- A real negative of the abundance of hay and strong autumn break, is that a lot of hay has been caught in paddocks.
- Comments suggest that the top and bottom bales will have absorbed plenty of moisture and in some cases the 2nd bale from the top will now have moisture issues.
- Mice have also become a real issue in the region eating into stacks, grain bags and seed that’s just been sown.
- Hay produced in the region is of variable quality so we suggest getting a mould and yeast test as well as a feed test.
- Vetch has been particularly poor this year with a number of traders unwilling to touch it. Prices are currently sitting around $280/t for the better stuff.
- Cereal hay: +/-$0 ($150 to $190/t). Prices remain steady this week.
- Lucerne hay: +/-$0 ($280 to $310/t). Prices remain steady this week.
- Straw: +/-$0 ($120 to $130/t). Prices remain steady this week.
- Pasture hay: +/-$0 ($140 to $160/t).Prices remain steady this week.
Southeast South Australia
- Limited trading was reported again this week with good hay stocks in sheds for most farmers now.
- There is no lift in the market expected within the region for at least the coming few months.
- Demand from northern regions is expected to grow however as their supply inevitably thins.
- A general oversupply of fodder has been reported in the region for some months and this is still the case.
- Reports indicate a lot of hay has been weather damaged due to the amount still sitting out in paddocks with many growers having made too much hay to store this season; some outside weather damaged hay has been selling for around $90/t.
- With the amount of weather damaged hay available, we suggest getting a mould a yeast test and feed test to ensure the quality of purchased fodder.
- Cereal hay: +/-$0 ($120 to $160/t). Prices remained steady this week.
- Lucerne hay: +/-$0 ($220 to $260/t). Prices remained steady this week.
- Straw: +/-$0 ($90 to $120/t). Prices remain steady this week.
- Pasture hay: +/-$0 ($120 to 150/t) Prices remain steady this week.
Central South Australia
- Hay is still proving very hard to sell in the region with low demand from farmers across the board.
- Any hay moving is currently being purchased by hay traders in the north.
- Farmers in the central SA region have good supplies in sheds and have no urgency or capacity to buy and store more.
- A decent break has lifted pasture somewhat, further softening any demand. Generally the region is quite dry however.
- Comments suggest that over the fence trading continues to take place, but this is not impacting prices.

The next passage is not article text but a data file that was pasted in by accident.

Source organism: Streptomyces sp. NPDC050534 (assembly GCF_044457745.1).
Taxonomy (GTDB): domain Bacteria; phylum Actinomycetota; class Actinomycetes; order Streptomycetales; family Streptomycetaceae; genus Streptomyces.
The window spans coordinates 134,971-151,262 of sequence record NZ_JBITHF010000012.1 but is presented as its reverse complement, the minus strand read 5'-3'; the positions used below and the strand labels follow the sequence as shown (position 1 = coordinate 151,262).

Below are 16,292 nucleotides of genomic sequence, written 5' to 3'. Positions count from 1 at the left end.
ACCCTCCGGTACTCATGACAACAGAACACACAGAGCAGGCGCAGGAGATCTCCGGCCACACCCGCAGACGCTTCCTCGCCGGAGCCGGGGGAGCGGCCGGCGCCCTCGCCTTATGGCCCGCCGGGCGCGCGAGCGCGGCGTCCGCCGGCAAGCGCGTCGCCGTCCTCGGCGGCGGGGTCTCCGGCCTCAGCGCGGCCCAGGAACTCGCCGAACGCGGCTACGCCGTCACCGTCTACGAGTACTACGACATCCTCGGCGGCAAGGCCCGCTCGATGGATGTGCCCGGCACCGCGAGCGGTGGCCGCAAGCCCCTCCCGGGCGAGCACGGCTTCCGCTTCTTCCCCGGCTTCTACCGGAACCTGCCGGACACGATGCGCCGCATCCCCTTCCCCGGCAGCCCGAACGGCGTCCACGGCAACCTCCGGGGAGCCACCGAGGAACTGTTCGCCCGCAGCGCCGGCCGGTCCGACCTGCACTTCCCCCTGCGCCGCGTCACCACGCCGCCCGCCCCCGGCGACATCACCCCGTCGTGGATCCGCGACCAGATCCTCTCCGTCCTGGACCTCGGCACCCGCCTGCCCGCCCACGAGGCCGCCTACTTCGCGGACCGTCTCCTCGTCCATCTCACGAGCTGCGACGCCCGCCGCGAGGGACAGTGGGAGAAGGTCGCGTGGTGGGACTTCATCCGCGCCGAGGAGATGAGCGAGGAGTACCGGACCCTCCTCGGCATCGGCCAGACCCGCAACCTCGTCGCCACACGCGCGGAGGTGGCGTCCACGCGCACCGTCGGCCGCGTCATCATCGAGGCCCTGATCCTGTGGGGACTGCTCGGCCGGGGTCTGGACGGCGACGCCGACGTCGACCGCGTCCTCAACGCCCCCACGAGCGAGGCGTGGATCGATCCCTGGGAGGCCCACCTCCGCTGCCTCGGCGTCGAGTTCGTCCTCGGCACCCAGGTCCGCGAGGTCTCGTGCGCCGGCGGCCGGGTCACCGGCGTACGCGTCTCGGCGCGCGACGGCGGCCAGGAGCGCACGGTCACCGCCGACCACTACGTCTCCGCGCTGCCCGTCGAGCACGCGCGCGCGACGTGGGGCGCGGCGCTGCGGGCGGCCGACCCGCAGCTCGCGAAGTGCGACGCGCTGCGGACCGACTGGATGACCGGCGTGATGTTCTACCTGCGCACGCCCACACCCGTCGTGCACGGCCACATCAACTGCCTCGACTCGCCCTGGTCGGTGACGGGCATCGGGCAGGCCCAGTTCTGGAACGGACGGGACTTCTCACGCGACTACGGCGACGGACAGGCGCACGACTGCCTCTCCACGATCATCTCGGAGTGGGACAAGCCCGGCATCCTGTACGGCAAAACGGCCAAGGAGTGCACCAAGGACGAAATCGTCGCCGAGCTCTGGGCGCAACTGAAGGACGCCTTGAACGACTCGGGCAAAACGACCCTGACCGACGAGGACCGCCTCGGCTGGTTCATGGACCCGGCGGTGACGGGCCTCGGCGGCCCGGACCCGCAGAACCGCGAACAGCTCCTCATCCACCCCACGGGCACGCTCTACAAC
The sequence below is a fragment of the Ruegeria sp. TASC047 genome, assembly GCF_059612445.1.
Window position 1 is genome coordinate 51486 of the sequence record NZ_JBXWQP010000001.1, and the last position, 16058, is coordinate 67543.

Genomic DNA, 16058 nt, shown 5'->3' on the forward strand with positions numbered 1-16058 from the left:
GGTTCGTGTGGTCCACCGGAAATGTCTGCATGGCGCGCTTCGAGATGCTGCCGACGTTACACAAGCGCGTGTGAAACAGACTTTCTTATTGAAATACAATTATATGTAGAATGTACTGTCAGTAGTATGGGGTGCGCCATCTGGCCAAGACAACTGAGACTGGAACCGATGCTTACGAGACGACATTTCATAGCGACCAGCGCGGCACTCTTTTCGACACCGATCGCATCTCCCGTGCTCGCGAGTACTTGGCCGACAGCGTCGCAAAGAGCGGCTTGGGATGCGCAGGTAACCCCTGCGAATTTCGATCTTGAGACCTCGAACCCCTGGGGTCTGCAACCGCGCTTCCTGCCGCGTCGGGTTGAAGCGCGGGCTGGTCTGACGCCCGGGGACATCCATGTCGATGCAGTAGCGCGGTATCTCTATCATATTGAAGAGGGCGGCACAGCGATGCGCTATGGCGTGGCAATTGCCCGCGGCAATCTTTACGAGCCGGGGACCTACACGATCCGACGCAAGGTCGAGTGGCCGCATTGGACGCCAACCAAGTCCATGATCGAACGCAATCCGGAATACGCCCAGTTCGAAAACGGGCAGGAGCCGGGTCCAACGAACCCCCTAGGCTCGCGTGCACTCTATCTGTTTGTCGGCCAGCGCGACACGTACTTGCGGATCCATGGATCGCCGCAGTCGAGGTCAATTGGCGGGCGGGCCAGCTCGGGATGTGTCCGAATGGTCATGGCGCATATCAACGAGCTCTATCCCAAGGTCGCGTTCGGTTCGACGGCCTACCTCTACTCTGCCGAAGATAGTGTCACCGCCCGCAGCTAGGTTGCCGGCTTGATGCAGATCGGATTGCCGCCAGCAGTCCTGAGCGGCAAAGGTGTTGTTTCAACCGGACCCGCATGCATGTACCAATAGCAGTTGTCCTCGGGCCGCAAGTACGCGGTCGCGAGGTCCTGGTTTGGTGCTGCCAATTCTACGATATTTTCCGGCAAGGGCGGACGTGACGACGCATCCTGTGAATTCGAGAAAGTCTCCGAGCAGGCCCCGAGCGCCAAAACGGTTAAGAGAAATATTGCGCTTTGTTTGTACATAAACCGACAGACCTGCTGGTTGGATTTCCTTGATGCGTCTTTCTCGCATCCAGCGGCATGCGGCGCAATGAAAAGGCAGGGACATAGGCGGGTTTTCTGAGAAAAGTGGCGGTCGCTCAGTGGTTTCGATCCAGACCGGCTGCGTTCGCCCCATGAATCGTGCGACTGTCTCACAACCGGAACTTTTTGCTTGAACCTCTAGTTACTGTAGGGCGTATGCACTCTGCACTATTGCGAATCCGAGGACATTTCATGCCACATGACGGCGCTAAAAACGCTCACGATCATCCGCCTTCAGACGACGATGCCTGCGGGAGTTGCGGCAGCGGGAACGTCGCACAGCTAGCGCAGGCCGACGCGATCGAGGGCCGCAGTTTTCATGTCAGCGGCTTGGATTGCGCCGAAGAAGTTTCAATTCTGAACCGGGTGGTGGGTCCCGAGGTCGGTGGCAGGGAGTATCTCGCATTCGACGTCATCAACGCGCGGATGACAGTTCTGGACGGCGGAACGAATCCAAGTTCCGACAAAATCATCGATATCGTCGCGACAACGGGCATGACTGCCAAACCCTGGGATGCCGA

- Many growers continue to sit out of the market and unwilling to part with hay until prices firm. This may not occur however and we could see grower try and offload feed later in the year.
- Cereal hay: +/-$0 ($110 to 140/t). Prices remain steady this week.
- Lucerne hay: +/-$0 ($230 to 260/t). Prices remain steady this week.
- Straw: +/-$0 ($80 to $110/t). Prices remain steady this week.
- Pasture hay: N/A. No reported trading.
Southwest Western Australia
- Trading is mostly on hold this week and growers focus on the new season and planting.
- The autumn break has come with varied force in the west with some parts of the region off to a terrific start and others bone dry. This has been the case all year with waves of rain flooding some and leaving others completely untouched.
- Signs for the coming season are quite positive and most growers are expecting a decent year.
- The export industry continues to dominate the market as the primary target for growers and dictates pricing for cereal hay.
- The strong season for hay production has seen a great deal of export grade feed overflow into the domestic market and with good supplies of this remaining in sheds, there is uncertainty how much exporters will accept.
- A negative of the increased production has seen a lot of hay sit in paddocks and open to rain damage.
- When buying hay this year, obtaining mould and yeast tests as well as feed tests will be paramount to ensuring value for money when purchasing hay.
- A focus on home-grown fodder and pastures will most likely limit trading for the coming months.
- Prior to recent rain, growers had reported a fantastic season both in terms of supply and quality.
- Generally speaking, the region’s report of quality is still far more positive than most eastern states.
- Cereal hay: +/-$0 ($160 to $220/t). Prices remain steady this week.
- Lucerne hay: +/-$0 ($450 to $520). Prices remain steady this week.
- Straw: +/-$0 ($90 to $110/t). Prices remain steady this week.
- Pasture hay: +/-$0 ($150 to $200/t). Prices remain steady this week.
- Small orders and over the fence trading continue to be the most prevalent form of trading in the region.
- Large volume demand is rare as generally good supply exists in the region.
- No major changes to hay prices this week were noted this week as a result.
- Having dried out in recent weeks, a large rain event is expected to further slow buying.
- The quality of feed around the region is highly variable, but some good quality feed was made later in the season.
- Most dairy farmers will look to cover their own feed requirements to cut costs this year following last year’s tight season.
- We recommend getting a feed test, a mould and yeast test and use only a trusted supplier due to the unpredictable weather this year.
- Comments suggest the majority of silage produced this season has been average at best.
- Cereal hay: +/-$0 ($160 to 220/t) Prices remain steady this week.
- Lucerne hay: +/-$0 ($330 to 350/t) Prices remain steady this week.
- Straw: +/-$0 ($150 to 170/t) Prices remain steady this week.
- Pasture hay: +/-$0 ($160 to 190/t) Prices remain steady this week.